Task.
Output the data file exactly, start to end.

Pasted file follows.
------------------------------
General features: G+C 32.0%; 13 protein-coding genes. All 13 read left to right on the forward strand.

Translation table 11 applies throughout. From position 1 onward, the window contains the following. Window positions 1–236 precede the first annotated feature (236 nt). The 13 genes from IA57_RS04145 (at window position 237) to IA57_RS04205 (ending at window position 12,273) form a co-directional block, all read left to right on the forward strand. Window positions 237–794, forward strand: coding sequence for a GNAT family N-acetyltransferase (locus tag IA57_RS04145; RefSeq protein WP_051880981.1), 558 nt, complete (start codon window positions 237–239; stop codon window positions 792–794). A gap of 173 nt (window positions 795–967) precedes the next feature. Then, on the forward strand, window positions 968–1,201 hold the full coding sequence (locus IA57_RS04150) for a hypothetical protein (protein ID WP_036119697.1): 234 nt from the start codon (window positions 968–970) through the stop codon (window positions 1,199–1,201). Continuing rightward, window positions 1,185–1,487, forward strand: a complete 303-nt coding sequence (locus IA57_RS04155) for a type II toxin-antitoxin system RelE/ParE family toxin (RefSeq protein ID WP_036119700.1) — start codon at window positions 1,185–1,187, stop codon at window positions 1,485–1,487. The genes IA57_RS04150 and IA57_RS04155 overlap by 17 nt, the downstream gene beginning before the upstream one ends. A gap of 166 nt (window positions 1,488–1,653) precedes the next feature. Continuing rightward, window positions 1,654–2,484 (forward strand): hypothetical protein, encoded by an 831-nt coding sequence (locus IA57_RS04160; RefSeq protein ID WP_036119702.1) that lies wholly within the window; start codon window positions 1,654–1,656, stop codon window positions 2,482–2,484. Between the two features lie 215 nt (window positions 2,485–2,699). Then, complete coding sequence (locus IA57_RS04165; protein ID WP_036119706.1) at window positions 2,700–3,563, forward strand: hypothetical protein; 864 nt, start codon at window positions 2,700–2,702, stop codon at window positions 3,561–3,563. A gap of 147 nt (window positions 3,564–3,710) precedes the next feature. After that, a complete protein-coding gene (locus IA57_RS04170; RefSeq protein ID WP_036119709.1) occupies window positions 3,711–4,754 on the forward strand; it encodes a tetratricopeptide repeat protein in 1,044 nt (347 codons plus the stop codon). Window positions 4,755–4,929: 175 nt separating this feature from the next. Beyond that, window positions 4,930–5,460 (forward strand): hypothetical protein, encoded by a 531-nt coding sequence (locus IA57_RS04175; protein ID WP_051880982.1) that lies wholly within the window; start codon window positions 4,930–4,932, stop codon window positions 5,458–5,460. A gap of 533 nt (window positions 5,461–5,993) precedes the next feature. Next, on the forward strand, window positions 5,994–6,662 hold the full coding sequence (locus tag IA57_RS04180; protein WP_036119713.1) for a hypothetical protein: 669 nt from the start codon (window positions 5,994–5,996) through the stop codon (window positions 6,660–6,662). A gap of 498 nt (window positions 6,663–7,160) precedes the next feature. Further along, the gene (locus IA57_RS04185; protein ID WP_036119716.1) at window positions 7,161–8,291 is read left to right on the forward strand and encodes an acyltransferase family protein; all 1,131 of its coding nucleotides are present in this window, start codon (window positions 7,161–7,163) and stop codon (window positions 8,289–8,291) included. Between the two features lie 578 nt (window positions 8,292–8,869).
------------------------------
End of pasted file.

General features: G+C 32.0%; 13 protein-coding genes. All 13 read left to right on the forward strand.

Translation table 11 applies throughout. From position 1 onward, the window contains the following. Window positions 1–236 precede the first annotated feature (236 nt). The 13 genes from IA57_RS04145 (at window position 237) to IA57_RS04205 (ending at window position 12,273) form a co-directional block, all read left to right on the forward strand. Window positions 237–794, forward strand: coding sequence for a GNAT family N-acetyltransferase (locus tag IA57_RS04145; RefSeq protein WP_051880981.1), 558 nt, complete (start codon window positions 237–239; stop codon window positions 792–794). A gap of 173 nt (window positions 795–967) precedes the next feature. Then, on the forward strand, window positions 968–1,201 hold the full coding sequence (locus IA57_RS04150) for a hypothetical protein (protein ID WP_036119697.1): 234 nt from the start codon (window positions 968–970) through the stop codon (window positions 1,199–1,201). Continuing rightward, window positions 1,185–1,487, forward strand: a complete 303-nt coding sequence (locus IA57_RS04155) for a type II toxin-antitoxin system RelE/ParE family toxin (RefSeq protein ID WP_036119700.1) — start codon at window positions 1,185–1,187, stop codon at window positions 1,485–1,487. The genes IA57_RS04150 and IA57_RS04155 overlap by 17 nt, the downstream gene beginning before the upstream one ends. A gap of 166 nt (window positions 1,488–1,653) precedes the next feature. Continuing rightward, window positions 1,654–2,484 (forward strand): hypothetical protein, encoded by an 831-nt coding sequence (locus IA57_RS04160; RefSeq protein ID WP_036119702.1) that lies wholly within the window; start codon window positions 1,654–1,656, stop codon window positions 2,482–2,484. Between the two features lie 215 nt (window positions 2,485–2,699). Then, complete coding sequence (locus IA57_RS04165; protein ID WP_036119706.1) at window positions 2,700–3,563, forward strand: hypothetical protein; 864 nt, start codon at window positions 2,700–2,702, stop codon at window positions 3,561–3,563. A gap of 147 nt (window positions 3,564–3,710) precedes the next feature. After that, a complete protein-coding gene (locus IA57_RS04170; RefSeq protein ID WP_036119709.1) occupies window positions 3,711–4,754 on the forward strand; it encodes a tetratricopeptide repeat protein in 1,044 nt (347 codons plus the stop codon). Window positions 4,755–4,929: 175 nt separating this feature from the next. Beyond that, window positions 4,930–5,460 (forward strand): hypothetical protein, encoded by a 531-nt coding sequence (locus IA57_RS04175; protein ID WP_051880982.1) that lies wholly within the window; start codon window positions 4,930–4,932, stop codon window positions 5,458–5,460. A gap of 533 nt (window positions 5,461–5,993) precedes the next feature. Next, on the forward strand, window positions 5,994–6,662 hold the full coding sequence (locus tag IA57_RS04180; protein WP_036119713.1) for a hypothetical protein: 669 nt from the start codon (window positions 5,994–5,996) through the stop codon (window positions 6,660–6,662). A gap of 498 nt (window positions 6,663–7,160) precedes the next feature. Further along, the gene (locus IA57_RS04185; protein ID WP_036119716.1) at window positions 7,161–8,291 is read left to right on the forward strand and encodes an acyltransferase family protein; all 1,131 of its coding nucleotides are present in this window, start codon (window positions 7,161–7,163) and stop codon (window positions 8,289–8,291) included. Between the two features lie 578 nt (window positions 8,292–8,869).